Feather River

From Academic Kids

This article treats the river in California. For other uses see Feather River (disambiguation)

The Feather River is a principal tributary of the Sacramento River, approximately 80 mi (129 km) long, in northern California in the United States. It drains part of the central Sierra Nevada mountains and the part of the lower Sacramento Valley. The river has a rich history of gold mining in the 19th century.It provides a water source for central and southern California through aqueducts in the Central Valley.



The river rises in three separate forks in the Sierras which unite as arms of the Lake Oroville reservoir in the foothills 5 mi (8 km) northeast of Oroville in eastern Butte County. The combined stream flows generally south across the Sacramento Valley,east of Sutter Buttes past Oroville and Yuba City-Marysville and joining the Sacramento from the north approximately 20 mi (32 km) NNW of Sacramento.

It receives the Yuba River from the east at Yuba City and the Bear River from the east 15 mi (24 km) south of Yuba City.

North Fork

The North Fork rises in several creeks south of Lassen Peak in northwestern Plumas County. It flows southeast through the Lake Almanor reservoir, then southwest through the Sierras, receiving the East Branch North Fork from the east near Belden. It flows southeast into Butte County, becoming the northern arm of Lake Oroville.

East Branch North Fork

The East Branch North Fork has it headwaters in eastern Plumas County, south of Honey Lake, as Last Chance Creek. The creek flows westward through the Plumas National Forest, through the Indian Valley, becoming Indian Creek and the East Branch North Fork. It flows east past Twain and joins the North Fork near Belden.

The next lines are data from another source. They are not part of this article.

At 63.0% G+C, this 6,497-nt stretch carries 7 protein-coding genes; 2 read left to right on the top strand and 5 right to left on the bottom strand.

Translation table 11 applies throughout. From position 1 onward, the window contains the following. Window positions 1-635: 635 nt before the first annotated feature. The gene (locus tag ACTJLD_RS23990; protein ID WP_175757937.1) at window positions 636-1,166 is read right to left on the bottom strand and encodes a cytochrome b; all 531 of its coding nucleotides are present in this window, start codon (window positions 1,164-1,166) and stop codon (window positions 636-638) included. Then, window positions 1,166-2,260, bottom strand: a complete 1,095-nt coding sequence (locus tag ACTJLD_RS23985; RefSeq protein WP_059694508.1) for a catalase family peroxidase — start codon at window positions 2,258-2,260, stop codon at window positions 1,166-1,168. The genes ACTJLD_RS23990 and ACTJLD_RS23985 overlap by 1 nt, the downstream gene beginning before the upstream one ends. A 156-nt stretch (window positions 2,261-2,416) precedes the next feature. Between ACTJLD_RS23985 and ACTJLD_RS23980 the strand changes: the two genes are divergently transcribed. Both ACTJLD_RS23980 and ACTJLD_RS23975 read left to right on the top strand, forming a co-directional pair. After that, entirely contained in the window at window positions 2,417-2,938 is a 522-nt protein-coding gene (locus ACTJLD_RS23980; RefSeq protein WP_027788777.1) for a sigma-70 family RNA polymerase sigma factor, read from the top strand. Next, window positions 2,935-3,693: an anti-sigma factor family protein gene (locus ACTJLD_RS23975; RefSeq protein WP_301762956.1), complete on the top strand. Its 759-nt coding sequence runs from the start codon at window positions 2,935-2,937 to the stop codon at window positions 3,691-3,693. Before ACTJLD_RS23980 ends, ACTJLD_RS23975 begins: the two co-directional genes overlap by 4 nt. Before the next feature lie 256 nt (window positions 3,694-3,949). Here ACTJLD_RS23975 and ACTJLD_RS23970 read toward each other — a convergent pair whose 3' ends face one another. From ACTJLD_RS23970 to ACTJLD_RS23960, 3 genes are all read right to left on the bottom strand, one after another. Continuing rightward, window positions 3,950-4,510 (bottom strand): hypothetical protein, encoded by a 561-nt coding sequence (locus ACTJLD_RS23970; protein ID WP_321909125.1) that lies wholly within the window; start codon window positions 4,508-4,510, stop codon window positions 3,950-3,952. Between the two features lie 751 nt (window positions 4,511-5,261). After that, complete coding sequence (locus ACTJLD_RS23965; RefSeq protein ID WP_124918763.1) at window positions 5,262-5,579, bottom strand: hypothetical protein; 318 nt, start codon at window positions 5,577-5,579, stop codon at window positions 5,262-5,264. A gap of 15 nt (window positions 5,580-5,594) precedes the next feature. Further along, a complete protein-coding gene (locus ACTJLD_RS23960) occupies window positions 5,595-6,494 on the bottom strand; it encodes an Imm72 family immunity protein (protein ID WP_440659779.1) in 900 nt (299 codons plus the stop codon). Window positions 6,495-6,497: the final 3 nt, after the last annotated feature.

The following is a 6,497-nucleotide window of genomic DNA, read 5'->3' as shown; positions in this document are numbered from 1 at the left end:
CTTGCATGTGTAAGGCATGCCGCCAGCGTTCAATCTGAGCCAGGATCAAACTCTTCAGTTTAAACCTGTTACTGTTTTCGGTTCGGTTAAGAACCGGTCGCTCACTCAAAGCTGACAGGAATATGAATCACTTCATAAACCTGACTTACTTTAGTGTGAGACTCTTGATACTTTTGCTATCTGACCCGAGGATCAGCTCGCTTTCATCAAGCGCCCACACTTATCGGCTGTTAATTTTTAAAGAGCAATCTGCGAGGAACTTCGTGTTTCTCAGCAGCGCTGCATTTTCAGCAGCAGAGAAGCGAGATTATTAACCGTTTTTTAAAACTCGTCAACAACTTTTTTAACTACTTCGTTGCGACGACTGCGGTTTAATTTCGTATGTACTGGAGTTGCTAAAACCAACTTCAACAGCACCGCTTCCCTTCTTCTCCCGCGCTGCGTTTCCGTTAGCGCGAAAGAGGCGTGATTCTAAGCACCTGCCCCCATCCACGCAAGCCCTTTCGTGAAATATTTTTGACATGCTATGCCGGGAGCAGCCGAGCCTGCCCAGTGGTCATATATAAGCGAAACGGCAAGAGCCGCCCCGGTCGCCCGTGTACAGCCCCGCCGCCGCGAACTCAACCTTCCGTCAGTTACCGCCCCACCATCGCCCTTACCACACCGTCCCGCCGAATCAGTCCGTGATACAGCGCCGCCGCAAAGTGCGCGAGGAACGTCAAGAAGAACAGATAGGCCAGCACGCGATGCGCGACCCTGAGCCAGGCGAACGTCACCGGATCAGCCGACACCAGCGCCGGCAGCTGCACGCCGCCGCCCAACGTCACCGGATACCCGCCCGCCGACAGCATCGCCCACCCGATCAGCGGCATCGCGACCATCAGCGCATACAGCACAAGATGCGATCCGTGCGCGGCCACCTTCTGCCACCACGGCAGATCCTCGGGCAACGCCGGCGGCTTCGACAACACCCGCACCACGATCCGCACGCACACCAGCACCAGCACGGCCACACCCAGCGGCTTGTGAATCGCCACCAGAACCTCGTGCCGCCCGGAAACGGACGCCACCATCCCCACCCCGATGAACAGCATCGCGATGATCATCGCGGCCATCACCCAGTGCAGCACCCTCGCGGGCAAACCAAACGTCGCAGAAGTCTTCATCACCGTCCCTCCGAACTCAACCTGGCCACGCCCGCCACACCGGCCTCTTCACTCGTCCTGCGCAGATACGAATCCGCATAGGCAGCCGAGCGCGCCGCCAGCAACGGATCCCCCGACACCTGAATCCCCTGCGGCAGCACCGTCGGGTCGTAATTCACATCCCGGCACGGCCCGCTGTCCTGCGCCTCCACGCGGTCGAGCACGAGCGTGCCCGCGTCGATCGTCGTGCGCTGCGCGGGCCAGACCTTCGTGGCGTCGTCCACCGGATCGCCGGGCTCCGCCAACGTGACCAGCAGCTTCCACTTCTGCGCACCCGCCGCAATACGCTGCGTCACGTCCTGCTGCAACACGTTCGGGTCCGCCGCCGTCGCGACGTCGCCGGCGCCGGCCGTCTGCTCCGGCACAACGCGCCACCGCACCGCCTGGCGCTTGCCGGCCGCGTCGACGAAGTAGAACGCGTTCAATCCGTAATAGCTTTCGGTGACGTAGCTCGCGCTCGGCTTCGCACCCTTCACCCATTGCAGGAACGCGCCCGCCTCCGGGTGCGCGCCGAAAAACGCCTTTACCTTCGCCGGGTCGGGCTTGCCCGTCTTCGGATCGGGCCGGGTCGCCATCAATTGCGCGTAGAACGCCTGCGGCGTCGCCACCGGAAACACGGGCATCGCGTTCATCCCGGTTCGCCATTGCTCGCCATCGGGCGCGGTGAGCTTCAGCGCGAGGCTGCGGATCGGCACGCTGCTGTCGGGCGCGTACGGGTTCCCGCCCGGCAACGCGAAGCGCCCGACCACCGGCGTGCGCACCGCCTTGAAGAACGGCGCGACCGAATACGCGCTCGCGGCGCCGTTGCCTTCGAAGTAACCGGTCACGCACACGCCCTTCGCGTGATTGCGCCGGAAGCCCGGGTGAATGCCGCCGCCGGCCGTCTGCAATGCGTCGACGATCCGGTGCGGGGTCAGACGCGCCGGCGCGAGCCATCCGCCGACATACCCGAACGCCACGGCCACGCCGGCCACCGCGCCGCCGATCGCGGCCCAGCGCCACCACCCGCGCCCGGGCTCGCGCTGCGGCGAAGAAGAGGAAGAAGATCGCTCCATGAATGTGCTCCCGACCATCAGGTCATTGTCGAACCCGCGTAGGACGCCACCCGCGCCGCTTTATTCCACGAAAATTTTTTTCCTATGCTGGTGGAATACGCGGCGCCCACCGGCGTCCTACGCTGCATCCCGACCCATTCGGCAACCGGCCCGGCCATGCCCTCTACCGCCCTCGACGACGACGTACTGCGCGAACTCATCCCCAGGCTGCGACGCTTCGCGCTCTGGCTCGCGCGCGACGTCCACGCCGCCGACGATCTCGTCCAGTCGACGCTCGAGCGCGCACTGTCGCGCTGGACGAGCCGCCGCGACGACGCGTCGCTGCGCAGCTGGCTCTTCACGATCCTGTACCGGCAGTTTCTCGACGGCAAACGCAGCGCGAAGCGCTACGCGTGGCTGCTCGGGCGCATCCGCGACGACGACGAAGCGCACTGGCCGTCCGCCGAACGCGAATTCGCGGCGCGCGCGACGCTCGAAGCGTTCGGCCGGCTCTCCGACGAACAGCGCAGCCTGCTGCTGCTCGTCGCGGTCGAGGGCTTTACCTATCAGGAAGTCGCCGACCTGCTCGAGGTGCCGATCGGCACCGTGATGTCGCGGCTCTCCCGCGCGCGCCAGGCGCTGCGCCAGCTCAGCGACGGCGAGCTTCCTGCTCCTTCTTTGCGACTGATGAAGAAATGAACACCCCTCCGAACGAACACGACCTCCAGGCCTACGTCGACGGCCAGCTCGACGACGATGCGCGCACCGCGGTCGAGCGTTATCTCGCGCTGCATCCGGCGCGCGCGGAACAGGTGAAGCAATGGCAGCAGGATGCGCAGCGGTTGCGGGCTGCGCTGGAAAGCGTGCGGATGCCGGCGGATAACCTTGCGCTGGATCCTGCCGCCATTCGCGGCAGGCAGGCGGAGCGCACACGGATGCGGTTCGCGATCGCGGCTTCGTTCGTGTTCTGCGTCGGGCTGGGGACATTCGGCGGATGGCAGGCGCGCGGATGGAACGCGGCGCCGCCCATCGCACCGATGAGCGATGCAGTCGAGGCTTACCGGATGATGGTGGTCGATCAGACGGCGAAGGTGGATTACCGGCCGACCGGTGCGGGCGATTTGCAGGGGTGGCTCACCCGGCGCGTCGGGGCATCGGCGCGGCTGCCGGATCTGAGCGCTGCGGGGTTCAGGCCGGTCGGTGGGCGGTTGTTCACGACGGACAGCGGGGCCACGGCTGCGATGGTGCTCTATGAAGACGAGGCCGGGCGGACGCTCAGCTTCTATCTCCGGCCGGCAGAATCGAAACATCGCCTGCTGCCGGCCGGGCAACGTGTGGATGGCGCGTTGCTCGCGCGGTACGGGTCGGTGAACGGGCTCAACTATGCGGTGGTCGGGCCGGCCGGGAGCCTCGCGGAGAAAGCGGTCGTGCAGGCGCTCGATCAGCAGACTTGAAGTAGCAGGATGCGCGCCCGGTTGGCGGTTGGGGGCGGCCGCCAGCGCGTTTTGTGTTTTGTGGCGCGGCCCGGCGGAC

Middle Fork

The Middle Fork rises in southeastern Plumas County in the Sierra Valley southeast of Beckwourth, combining the short North Branch and the Sierra an inverted delta. It flows generally northwest through the Sierras, past Blairsden, then WSW through the Plumas National Forest to become the middle arm of Lake Oroville. Before construction of the Oroville Dam, it joined the South Fork approximately 1 mi (1.6 km) from the confluence of the North and South forks.

South Fork

The South Fork rises in the mountains along the Plumas-Sierra county line and flows WSW, becoming the south arm of the Lake Oroville reservoir. It formerly received the Middle Fork approximately 1 mi (1.6 km) upstream from its confluence with the North Fork.

The Feather River Route

The Western Pacific Railroad operated a railroad through the Feather River canyon. This route was selected because it leads to a low pass over the Sierra Nevada mountains. The Western Pacific California Zephyr trains used this route and had a feather in their logo to represent the river.

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